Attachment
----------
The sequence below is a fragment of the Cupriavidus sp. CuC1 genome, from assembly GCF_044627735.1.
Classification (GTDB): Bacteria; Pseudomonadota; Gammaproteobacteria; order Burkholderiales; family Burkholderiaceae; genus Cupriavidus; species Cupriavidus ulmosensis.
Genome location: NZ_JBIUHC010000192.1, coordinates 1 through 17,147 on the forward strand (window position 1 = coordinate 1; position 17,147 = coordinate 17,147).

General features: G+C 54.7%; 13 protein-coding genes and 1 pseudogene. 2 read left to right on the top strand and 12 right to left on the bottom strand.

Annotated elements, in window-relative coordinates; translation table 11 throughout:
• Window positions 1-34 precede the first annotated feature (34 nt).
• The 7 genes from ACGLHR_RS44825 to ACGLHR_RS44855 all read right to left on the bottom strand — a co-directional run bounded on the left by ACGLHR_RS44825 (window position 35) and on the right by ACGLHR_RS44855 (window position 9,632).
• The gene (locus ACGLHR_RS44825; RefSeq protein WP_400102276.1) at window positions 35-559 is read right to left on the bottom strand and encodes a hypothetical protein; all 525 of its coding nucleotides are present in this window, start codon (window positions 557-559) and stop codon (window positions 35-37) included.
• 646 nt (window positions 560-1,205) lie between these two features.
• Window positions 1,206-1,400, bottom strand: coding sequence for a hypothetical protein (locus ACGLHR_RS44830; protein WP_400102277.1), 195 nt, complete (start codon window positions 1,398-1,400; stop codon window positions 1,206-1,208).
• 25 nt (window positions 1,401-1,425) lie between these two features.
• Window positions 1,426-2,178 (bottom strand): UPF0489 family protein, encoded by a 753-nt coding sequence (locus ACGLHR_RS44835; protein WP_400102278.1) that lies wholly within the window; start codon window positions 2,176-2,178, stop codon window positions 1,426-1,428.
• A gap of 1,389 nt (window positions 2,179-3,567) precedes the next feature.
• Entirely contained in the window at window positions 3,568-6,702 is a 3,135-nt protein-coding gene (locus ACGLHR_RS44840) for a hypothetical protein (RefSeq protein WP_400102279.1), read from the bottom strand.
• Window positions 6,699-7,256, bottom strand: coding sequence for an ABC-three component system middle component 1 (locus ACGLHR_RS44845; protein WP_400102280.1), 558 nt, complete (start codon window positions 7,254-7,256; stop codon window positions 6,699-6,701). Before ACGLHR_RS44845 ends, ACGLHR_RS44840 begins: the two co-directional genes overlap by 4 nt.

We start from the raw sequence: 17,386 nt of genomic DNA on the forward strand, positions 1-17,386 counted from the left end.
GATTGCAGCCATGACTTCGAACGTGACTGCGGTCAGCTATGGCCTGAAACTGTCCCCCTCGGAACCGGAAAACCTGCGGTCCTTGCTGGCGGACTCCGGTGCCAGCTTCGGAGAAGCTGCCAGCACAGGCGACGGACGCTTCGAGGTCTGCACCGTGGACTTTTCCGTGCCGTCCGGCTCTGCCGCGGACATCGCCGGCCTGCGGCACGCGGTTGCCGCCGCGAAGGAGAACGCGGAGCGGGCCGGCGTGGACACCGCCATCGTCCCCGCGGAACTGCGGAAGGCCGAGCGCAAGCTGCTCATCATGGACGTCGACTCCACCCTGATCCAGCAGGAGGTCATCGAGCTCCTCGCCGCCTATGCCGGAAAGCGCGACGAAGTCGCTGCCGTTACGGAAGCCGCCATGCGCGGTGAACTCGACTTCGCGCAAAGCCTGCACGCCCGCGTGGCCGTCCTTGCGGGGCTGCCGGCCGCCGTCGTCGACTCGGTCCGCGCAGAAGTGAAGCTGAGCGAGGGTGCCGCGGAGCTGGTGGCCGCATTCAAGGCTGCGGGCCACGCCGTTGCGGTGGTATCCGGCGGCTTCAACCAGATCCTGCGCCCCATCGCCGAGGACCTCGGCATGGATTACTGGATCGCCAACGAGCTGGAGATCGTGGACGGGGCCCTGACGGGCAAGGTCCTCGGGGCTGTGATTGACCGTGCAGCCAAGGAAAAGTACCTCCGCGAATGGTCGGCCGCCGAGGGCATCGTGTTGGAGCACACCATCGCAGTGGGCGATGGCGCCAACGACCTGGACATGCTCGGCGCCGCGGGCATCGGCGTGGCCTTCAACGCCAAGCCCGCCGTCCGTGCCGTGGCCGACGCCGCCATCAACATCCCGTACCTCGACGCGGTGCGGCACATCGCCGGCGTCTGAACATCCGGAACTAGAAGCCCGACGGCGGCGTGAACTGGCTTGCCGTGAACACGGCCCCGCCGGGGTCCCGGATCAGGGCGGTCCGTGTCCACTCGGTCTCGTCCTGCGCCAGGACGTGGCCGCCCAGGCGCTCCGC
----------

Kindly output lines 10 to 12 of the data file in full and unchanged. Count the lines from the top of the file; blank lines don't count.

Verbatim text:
• Window positions 1,206-1,400, bottom strand: coding sequence for a hypothetical protein (locus ACGLHR_RS44830; protein WP_400102277.1), 195 nt, complete (start codon window positions 1,398-1,400; stop codon window positions 1,206-1,208).
• 25 nt (window positions 1,401-1,425) lie between these two features.
• Window positions 1,426-2,178 (bottom strand): UPF0489 family protein, encoded by a 753-nt coding sequence (locus ACGLHR_RS44835; protein WP_400102278.1) that lies wholly within the window; start codon window positions 2,176-2,178, stop codon window positions 1,426-1,428.